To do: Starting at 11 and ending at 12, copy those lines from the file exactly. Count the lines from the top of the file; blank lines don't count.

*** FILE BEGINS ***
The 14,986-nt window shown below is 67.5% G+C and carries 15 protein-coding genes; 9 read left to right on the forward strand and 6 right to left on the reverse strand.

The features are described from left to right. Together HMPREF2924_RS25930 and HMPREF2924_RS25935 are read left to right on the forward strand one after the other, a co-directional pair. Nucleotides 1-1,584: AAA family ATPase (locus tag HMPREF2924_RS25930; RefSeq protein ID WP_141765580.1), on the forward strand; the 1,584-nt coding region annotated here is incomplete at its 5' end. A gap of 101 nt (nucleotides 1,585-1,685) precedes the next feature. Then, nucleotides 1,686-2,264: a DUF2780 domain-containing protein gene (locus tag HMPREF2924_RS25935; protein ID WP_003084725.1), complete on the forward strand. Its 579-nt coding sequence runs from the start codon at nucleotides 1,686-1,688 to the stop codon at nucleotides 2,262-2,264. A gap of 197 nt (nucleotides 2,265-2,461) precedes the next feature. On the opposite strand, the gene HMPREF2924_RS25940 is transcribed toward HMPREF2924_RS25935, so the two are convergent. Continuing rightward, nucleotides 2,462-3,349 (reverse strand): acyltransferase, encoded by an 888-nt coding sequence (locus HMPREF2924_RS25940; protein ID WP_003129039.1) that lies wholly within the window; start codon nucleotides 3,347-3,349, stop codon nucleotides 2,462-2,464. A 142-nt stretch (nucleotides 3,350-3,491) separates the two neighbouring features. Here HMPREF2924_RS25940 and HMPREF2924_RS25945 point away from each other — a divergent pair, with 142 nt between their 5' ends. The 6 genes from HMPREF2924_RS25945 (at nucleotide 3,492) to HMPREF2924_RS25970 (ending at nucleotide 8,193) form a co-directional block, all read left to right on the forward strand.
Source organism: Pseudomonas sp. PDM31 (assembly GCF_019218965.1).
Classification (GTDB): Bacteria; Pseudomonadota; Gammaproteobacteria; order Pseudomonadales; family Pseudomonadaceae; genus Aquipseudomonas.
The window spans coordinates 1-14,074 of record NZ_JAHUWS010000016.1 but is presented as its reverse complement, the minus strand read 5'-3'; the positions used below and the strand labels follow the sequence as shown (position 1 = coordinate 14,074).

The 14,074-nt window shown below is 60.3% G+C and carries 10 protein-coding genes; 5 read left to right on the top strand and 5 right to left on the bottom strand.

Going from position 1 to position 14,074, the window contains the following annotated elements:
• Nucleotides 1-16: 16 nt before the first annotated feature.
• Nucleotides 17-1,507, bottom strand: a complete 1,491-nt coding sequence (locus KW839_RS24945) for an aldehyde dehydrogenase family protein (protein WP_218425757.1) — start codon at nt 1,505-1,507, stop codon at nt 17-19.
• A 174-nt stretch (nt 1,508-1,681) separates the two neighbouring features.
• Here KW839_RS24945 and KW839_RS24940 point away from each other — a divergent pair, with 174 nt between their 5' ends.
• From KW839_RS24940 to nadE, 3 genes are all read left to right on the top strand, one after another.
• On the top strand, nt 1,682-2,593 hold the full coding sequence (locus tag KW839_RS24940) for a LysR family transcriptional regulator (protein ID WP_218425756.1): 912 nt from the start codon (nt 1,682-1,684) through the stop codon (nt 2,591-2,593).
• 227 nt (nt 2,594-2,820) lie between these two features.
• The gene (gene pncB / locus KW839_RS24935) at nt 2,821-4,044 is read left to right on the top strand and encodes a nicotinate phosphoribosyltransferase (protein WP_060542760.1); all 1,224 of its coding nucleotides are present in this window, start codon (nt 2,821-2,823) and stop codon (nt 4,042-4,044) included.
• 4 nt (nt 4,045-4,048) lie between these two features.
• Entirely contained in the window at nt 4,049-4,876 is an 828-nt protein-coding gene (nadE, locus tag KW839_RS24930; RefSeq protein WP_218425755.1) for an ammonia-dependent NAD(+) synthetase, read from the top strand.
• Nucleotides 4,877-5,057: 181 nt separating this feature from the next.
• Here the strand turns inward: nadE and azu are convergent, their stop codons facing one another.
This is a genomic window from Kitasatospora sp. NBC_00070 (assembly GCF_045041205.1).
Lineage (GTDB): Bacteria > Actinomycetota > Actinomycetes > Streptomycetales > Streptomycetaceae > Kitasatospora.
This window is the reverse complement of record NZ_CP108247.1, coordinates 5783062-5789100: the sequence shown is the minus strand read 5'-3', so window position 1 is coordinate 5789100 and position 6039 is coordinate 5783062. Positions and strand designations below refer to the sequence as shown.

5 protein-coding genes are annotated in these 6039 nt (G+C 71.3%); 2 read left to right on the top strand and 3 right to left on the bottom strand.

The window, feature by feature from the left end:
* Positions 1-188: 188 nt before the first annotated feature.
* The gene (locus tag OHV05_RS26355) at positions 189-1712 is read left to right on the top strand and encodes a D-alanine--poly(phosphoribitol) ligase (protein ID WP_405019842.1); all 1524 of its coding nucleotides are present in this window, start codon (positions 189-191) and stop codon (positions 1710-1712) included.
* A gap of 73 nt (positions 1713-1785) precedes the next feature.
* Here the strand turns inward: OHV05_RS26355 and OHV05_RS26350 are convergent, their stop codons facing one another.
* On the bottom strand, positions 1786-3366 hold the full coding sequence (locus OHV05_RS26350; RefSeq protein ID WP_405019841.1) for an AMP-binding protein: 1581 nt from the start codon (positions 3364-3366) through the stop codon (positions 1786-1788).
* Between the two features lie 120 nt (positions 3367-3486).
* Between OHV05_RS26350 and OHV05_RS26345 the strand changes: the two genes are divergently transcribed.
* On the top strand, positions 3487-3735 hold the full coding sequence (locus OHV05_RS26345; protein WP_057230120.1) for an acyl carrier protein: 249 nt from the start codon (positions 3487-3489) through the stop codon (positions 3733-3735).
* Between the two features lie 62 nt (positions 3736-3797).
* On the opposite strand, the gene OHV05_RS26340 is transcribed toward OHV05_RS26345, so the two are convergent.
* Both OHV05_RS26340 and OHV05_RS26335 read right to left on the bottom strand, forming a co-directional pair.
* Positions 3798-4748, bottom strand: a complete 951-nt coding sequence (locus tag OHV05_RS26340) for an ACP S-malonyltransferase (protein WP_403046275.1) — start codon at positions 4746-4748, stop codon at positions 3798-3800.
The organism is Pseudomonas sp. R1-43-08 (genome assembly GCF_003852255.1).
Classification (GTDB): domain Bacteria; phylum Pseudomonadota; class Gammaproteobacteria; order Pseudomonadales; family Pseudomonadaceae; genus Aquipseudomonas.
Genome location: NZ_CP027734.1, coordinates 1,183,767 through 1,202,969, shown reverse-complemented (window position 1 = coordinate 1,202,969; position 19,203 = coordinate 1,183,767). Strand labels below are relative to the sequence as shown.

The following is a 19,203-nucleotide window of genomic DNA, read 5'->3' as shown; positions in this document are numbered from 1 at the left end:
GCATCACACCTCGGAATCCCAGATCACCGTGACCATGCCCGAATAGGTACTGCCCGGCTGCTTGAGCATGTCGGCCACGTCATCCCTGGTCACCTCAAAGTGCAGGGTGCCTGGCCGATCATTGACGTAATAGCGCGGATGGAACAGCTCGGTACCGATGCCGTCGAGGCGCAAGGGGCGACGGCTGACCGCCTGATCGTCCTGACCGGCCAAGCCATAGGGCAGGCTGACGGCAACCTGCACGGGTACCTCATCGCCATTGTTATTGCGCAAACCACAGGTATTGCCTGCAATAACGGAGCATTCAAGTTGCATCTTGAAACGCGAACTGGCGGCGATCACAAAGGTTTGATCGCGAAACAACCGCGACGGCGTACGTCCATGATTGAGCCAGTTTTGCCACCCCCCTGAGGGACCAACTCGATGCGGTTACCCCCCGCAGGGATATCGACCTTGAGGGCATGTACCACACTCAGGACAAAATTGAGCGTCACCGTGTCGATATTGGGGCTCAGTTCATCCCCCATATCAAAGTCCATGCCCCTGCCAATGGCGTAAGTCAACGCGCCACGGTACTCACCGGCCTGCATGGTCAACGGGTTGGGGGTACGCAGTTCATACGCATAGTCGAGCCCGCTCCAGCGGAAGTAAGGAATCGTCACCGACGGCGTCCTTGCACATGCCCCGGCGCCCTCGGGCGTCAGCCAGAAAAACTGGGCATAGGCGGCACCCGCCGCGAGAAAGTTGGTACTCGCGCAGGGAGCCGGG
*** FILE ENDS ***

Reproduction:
• Here KW839_RS24945 and KW839_RS24940 point away from each other — a divergent pair, with 174 nt between their 5' ends.
• From KW839_RS24940 to nadE, 3 genes are all read left to right on the top strand, one after another.